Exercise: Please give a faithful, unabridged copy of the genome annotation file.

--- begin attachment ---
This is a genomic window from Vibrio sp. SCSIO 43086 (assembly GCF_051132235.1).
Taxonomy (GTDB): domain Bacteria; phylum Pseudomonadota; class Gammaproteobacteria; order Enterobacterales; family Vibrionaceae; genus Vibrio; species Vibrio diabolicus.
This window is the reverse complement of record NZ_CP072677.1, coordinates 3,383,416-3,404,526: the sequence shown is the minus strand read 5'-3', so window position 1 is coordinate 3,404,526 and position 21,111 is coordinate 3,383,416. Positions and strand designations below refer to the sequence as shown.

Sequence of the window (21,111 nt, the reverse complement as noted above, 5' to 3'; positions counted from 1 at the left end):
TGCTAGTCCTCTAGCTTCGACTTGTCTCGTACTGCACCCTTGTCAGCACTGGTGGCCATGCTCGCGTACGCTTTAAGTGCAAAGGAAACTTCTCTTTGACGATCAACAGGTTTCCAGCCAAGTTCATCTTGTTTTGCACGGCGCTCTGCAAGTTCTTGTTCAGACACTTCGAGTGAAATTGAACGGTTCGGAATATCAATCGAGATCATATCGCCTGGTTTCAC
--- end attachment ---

This is a genomic window from Vibrio sp. SCSIO 43086 (assembly GCF_051132235.1).
Taxonomy (GTDB): domain Bacteria; phylum Pseudomonadota; class Gammaproteobacteria; order Enterobacterales; family Vibrionaceae; genus Vibrio; species Vibrio diabolicus.
This window is the reverse complement of record NZ_CP072677.1, coordinates 3,383,416-3,404,526: the sequence shown is the minus strand read 5'-3', so window position 1 is coordinate 3,404,526 and position 21,111 is coordinate 3,383,416. Positions and strand designations below refer to the sequence as shown.

Sequence of the window (21,111 nt, the reverse complement as noted above, 5' to 3'; positions counted from 1 at the left end):
TGCTAGTCCTCTAGCTTCGACTTGTCTCGTACTGCACCCTTGTCAGCACTGGTGGCCATGCTCGCGTACGCTTTAAGTGCAAAGGAAACTTCTCTTTGACGATCAACAGGTTTCCAGCCAAGTTCATCTTGTTTTGCACGGCGCTCTGCAAGTTCTTGTTCAGACACTTCGAGTGAAATTGAACGGTTCGGAATATCAATCGAGATCATATCGCCTGGTTTCAC